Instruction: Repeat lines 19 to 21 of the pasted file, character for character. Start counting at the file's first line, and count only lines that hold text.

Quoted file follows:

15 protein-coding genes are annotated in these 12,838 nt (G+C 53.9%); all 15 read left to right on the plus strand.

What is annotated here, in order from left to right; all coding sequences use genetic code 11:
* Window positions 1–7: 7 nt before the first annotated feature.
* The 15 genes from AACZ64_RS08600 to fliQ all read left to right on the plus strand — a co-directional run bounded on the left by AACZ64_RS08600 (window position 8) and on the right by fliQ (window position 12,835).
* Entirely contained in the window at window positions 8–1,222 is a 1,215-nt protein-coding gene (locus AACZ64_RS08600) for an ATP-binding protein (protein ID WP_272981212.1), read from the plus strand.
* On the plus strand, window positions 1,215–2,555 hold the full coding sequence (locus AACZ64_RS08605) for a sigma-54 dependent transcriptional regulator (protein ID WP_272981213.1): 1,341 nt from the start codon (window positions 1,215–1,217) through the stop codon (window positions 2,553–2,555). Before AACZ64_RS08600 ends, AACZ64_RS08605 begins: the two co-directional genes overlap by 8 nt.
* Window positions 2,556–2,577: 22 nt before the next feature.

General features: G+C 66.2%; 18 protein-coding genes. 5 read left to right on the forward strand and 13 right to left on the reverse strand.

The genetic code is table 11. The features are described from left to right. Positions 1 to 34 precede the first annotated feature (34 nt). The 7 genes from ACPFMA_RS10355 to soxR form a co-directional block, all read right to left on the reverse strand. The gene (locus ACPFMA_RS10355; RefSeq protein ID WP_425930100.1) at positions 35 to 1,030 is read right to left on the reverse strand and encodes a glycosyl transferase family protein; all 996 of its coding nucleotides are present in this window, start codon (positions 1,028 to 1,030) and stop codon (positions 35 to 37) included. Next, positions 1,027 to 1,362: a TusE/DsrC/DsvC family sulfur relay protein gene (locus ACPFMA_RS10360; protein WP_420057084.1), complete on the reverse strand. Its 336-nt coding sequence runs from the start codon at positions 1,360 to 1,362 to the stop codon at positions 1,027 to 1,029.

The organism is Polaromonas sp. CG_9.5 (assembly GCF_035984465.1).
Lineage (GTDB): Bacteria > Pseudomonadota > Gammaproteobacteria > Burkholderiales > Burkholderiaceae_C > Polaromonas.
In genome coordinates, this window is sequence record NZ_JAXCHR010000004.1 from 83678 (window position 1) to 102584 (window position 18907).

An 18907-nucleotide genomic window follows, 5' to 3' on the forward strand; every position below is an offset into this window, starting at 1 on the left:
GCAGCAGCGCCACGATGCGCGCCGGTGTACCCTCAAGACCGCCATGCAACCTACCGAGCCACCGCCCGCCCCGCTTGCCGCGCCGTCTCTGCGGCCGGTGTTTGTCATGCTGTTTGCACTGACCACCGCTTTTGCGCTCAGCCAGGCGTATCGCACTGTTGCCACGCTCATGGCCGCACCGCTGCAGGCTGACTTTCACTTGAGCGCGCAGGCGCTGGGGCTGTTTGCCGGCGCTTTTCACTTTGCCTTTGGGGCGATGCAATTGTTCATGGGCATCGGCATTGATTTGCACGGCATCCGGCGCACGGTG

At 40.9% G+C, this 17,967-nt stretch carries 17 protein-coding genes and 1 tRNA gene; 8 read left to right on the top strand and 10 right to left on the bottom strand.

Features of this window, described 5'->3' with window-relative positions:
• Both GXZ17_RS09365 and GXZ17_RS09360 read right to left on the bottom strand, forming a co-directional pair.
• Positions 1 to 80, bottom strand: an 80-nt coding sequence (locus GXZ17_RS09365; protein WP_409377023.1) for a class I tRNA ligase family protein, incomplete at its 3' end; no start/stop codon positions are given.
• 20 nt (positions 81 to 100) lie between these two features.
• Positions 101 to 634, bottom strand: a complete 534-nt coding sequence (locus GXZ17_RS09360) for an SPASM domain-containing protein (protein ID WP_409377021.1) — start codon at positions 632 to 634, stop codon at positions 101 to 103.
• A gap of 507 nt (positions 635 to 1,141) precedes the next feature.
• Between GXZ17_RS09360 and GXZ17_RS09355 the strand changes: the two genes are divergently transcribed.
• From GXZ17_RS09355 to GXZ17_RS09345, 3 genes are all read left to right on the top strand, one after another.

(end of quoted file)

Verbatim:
• 20 nt (positions 81 to 100) lie between these two features.
• Positions 101 to 634, bottom strand: a complete 534-nt coding sequence (locus GXZ17_RS09360) for an SPASM domain-containing protein (protein ID WP_409377021.1) — start codon at positions 632 to 634, stop codon at positions 101 to 103.
• A gap of 507 nt (positions 635 to 1,141) precedes the next feature.